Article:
Your Dog’s Zoomies: The ‘Hyper Run’ Explained

why do dogs get the zoomies
© OlgaOvcharenko/

Written by Sharon Parry

Updated: December 29, 2022

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“Stand back! The dog’s gone crazy!” All dog parents have thought this at one time as they watch their beloved pooch race around the room. This bizarre behavior is called ‘having the zoomies’ and is something that experienced dog parents are very used to. To those who are not so used to dogs, however, this behavior can seem bizarre and a little disturbing. So, why do dogs get the zoomies and what do they mean? Read on to get the low down on this uniquely canine behavior and some top advice on what you should and should not do about it.

What Are Dog Zoomies?

‘Zoomies’ is the common name for a recognized type of dog behavior called Frenetic Random Activity Periods or FRAPs. During the zoomies, a dog will experience a sudden and explosive release of energy that seems to come from nowhere and lasts a few minutes. The zoomies entail your dog running around wildly but the zoomies are different from the normal running that you would see them doing on a walk.

This activity is more frantic and mostly pointless because it is repetitive. Typically, a dog runs around in circles, runs from one side of the room to the other and back again, or spins around on the spot.

What Types of Dogs Get The Zoomies?

All breeds of dogs can get the zoomies. Even if you have one of the more laid-back breeds, such as an English Bulldog or a Basset Hound, you will probably still get to experience this. If you have one of the working breeds, like a Cocker Spaniel, you need to get used to them because they are going to happen a lot!

Very young pups will not exhibit this behavior because they have not yet developed complete control of their bodies. But once they hit eight weeks of age or so, look out! Even seniors have the zoomies as long as they are physically fit enough to do so. Sadly, the only dog that will not have the zoomies is one that is very ill.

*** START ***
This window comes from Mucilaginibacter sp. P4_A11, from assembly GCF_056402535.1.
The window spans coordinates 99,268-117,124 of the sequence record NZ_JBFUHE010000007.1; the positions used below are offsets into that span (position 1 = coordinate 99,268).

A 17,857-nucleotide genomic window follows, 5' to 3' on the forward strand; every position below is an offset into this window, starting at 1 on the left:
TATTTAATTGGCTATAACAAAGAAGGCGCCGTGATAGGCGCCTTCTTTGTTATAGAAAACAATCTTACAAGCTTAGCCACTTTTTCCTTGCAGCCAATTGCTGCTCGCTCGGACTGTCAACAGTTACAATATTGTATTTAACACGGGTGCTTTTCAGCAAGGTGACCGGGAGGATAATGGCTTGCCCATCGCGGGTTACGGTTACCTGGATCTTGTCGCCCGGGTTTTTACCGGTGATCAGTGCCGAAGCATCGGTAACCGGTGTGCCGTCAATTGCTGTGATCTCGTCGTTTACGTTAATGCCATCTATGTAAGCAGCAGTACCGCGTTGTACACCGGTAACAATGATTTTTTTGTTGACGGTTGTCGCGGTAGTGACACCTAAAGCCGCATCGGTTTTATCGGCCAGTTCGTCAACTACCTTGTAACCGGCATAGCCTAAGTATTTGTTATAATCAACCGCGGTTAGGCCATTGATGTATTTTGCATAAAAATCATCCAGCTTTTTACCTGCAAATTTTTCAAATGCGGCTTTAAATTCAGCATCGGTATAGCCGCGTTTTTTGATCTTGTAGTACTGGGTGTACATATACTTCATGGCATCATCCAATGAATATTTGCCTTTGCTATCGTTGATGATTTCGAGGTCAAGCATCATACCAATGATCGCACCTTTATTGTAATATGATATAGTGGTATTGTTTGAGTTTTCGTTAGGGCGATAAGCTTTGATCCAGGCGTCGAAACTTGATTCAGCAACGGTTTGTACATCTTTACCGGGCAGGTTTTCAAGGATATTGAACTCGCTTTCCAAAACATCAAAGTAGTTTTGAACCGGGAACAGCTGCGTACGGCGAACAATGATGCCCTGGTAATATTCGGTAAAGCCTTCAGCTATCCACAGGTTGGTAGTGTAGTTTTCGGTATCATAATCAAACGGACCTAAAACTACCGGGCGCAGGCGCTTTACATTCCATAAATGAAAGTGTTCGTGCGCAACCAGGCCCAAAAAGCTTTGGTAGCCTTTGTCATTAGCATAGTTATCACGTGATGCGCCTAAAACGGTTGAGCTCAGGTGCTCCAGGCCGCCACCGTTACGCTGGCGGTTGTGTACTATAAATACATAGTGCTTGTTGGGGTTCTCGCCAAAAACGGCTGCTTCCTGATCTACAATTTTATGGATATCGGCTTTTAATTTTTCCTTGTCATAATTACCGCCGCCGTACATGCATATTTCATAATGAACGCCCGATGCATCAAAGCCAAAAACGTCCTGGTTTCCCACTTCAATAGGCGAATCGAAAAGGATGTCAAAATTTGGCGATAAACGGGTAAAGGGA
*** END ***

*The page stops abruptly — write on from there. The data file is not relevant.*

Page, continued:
why do dogs get the zoomies
A beautiful young Golden retriever running around in the garden. All types of dogs get the zoomies, when they seemingly randomly run around.

©Anna Goroshnikova/

Do Dogs Outgrow The Zoomies?

The zoomies can happen at most ages and are not confined to young dogs. Having said that, you are more likely to see them happen often in a younger dog. Zoomies in dogs over 10 years of age are less frequent and last for a shorter period of time.

Why Do Dogs Gets The Zoomies?

So, why does this happen? Experts think that it can be associated with a release of stress and excitement. Your dog feels agitated by some excess energy that they simply have to ‘burn off’ so that they can settle down and feel more relaxed.

However, many owners have their own theories about why their dog gets the zoomies because they have noticed a pattern in the behavior and have identified what seems to trigger them in their particular dog. This leads to some interesting theories about what causes the zoomies!

What Causes Your Dog’s Hyper Run?

So, here are the top causes of the zoomies. Although, a combination of any or all of these can also happen to produce a spectacular zoomie out of nowhere!

Relief of stress

You may head to the gym after a stressful day at work and it is exactly the same for your dog. Some owners notice that their pooch tends to have the zoomies after a trip to the vet or a day spent on their own. It is their way of saying “Phew, I’m glad that’s over. Life is good again!”

Joining in

Some owners notice that when their dog spots other dogs or humans leaping around and being energetic, it can trigger the zoomies. There is a certain element of peer pressure here and your four-legged friend is simply trying to join in. They want to be part of the group activity – don’t forget that dogs are pack animals and like to be part of a gang.


Your dog cannot say “Oh wow this is soooo exciting” so they show it in the way they move around. When something happens that your pooch finds exciting, they may respond by tearing around the house. This could be a human that they are especially fond of, or you getting the leash or the car keys from a cupboard so they know that they are going out on a trip.

Pent up energy

We ask a lot of our dogs. We want them to sit or lie still for quite long periods so that they fit into our lifestyle. The problem is that many dogs have way too much energy for this to be comfortable for them. That energy has to be released somehow!

Why Do Some Dogs Get Them After They Poop?

This can be one of the trickiest zoomies situations to cope with – especially when your dog is on a long leash. As you are fumbling with the poop bags and trying to clear up after them, your dog is tearing around in circles and tying you in a knot with their leash. So, why does this happen?

Again, there are a number of theories and the truth is probably a combination of all of them.

  • Relief. Dogs hold in their poop until you choose to take them outside and when they finally get to go it feels good. So, they celebrate!